Here lived the great sage who Sri Ramakrishna said was a ‘Dhyana Siddha (perfect in meditation) even from the very birth’. During Swamiji’s time the room must have been less cluttered than it appears today with many pieces of furniture and miscellaneous things. Swamiji was a man without frontiers and would have liked to live and move like free air. We can imagine him in a spacious room with bare minimum furniture, sitting quietly or meditating, or being absorbed in the scenic beauty of the Ganga. The fact is that many things in this room were later additions. As days went by, things used by Swamiji at different places were received at Belur Math and began to accumulate in his room for want of a better place.
Let us now look into the room.
Things like Swamiji’s clothes and footwear are preserved here. We also see his canes, his turban in two glass cases, a pakhawaj and a tanpura, the musical instruments he used. The large cot that we see here was gifted to him by his western disciples. However, he did not use it much. He preferred the canvas cot lying adjacent to it, or he lay down on a mat spread on the floor.
On the eastern side of the room are a table and a chair. On the table there is a picture of Sri Ramakrishna on a wooden altar. Beside the photograph there is an oval crystal image of Swamiji as a wandering monk. In this crystal Swamiji is conceived of as the great God Shiva; hence, the Bull, the vehicle of Shiva, in front of him. Miss Josephine McLeod, an American associate of Swamiji, got it made most likely in 1917. In fact, she got a number of them made and happily distributed them to people as a kind of ‘visiting card’, as she said. Why crystal? ‘Nothing but crystal can represent Swamiji’ was her insightful answer.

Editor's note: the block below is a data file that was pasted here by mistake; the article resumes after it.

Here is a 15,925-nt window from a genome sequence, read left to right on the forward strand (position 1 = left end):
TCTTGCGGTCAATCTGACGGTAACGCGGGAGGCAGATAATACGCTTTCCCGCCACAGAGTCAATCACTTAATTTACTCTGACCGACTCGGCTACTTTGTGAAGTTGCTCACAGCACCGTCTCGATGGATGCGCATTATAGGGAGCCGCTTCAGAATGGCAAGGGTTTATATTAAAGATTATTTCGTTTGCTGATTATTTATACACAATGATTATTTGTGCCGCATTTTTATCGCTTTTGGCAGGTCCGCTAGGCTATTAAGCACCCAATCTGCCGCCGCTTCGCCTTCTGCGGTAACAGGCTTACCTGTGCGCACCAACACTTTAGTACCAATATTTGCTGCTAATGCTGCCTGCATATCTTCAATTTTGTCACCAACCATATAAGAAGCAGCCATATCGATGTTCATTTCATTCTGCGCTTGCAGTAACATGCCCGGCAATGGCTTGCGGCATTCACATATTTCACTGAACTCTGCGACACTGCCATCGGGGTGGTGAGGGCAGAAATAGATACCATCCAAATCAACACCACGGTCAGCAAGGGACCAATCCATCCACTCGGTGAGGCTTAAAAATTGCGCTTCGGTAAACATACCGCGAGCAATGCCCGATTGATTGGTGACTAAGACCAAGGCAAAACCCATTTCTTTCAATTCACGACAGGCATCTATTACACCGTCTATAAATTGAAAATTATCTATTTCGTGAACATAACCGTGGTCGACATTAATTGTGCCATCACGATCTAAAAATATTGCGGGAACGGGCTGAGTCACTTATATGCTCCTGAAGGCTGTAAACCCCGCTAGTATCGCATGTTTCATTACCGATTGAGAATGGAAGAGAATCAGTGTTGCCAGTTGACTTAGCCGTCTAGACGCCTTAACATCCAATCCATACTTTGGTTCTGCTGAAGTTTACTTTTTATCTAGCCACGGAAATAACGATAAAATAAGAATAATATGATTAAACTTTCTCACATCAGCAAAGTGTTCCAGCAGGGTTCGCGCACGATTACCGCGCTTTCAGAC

Swamiji loved his room and was always glad to be back in it after his travels, and even after a short visit to Kolkata. In this room he wrote, gave instructions to his brother-monks and disciples, received his friends, had his meal, slept, and communed with God. And in this very room he gave up his body in final meditation.
Here are excerpts from some of the letters he wrote from this room:
‘Here I am writing in my room on the Ganga, in the Math. It is so quiet and still! The broad river is dancing in the bright sunshine, only now and then an occasional cargo boat breaking the silence with the splashing of the oars. It is the cold season here, but the middle of the day is warm and bright every day. … Everything is green and gold, and the grass is like velvet; yet the air is cold and crisp and delightful.’
‘The moon is not up yet, but there is a sunless glow upon the river. Our mighty Ganges (She is indeed mighty now, during the rains) is splashing against the walls of the house. Numerous tiny boats are flitting up and down in the dark; they have come to fish for our shads, which come up the river this season. … How I wish you were here to taste our shads —one of the most delicate fish in the world. It is raining outside—pouring. But the moment this downpour ceases, I rain through every pore—it is so hot yet. …
‘I would not take any supper tonight, as I ate rather heartily of the aforesaid shad! Then I have to think, think, think on my theme; and some subjects I think best in bed because the whole is made clear to me in dream. Therefore, I am going to bed, and Gute Nacht (good night), bon soir (good evening), etc., etc. No, no, it is now about 10 a.m. in Detroit. Therefore, a very happy day to you. May all good realities reach you today while I am expecting dreams.
Ever yours with love and blessings,